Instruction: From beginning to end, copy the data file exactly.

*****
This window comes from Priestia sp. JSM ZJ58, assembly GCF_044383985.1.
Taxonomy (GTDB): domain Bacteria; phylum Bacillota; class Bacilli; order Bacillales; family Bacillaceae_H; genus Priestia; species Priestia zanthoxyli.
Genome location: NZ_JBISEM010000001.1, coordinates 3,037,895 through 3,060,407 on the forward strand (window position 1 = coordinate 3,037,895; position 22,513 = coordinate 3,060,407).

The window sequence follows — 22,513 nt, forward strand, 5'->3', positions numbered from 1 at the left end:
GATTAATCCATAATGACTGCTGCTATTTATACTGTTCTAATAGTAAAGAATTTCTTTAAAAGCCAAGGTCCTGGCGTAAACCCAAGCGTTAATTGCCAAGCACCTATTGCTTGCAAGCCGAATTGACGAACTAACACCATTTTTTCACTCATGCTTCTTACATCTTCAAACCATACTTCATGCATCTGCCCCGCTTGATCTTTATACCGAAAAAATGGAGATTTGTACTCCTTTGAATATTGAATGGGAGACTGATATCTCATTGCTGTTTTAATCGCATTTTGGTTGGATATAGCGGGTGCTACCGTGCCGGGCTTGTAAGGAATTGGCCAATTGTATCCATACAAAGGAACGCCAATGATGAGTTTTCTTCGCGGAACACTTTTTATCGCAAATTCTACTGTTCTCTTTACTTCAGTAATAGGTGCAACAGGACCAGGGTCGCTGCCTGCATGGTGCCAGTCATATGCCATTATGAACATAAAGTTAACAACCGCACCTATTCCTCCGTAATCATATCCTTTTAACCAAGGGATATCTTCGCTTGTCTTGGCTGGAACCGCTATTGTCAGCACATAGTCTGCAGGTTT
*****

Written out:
This window comes from Priestia sp. JSM ZJ58, assembly GCF_044383985.1.
Taxonomy (GTDB): domain Bacteria; phylum Bacillota; class Bacilli; order Bacillales; family Bacillaceae_H; genus Priestia; species Priestia zanthoxyli.
Genome location: NZ_JBISEM010000001.1, coordinates 3,037,895 through 3,060,407 on the forward strand (window position 1 = coordinate 3,037,895; position 22,513 = coordinate 3,060,407).

The window sequence follows — 22,513 nt, forward strand, 5'->3', positions numbered from 1 at the left end:
GATTAATCCATAATGACTGCTGCTATTTATACTGTTCTAATAGTAAAGAATTTCTTTAAAAGCCAAGGTCCTGGCGTAAACCCAAGCGTTAATTGCCAAGCACCTATTGCTTGCAAGCCGAATTGACGAACTAACACCATTTTTTCACTCATGCTTCTTACATCTTCAAACCATACTTCATGCATCTGCCCCGCTTGATCTTTATACCGAAAAAATGGAGATTTGTACTCCTTTGAATATTGAATGGGAGACTGATATCTCATTGCTGTTTTAATCGCATTTTGGTTGGATATAGCGGGTGCTACCGTGCCGGGCTTGTAAGGAATTGGCCAATTGTATCCATACAAAGGAACGCCAATGATGAGTTTTCTTCGCGGAACACTTTTTATCGCAAATTCTACTGTTCTCTTTACTTCAGTAATAGGTGCAACAGGACCAGGGTCGCTGCCTGCATGGTGCCAGTCATATGCCATTATGAACATAAAGTTAACAACCGCACCTATTCCTCCGTAATCATATCCTTTTAACCAAGGGATATCTTCGCTTGTCTTGGCTGGAACCGCTATTGTCAGCACATAGTCTGCAGGTTT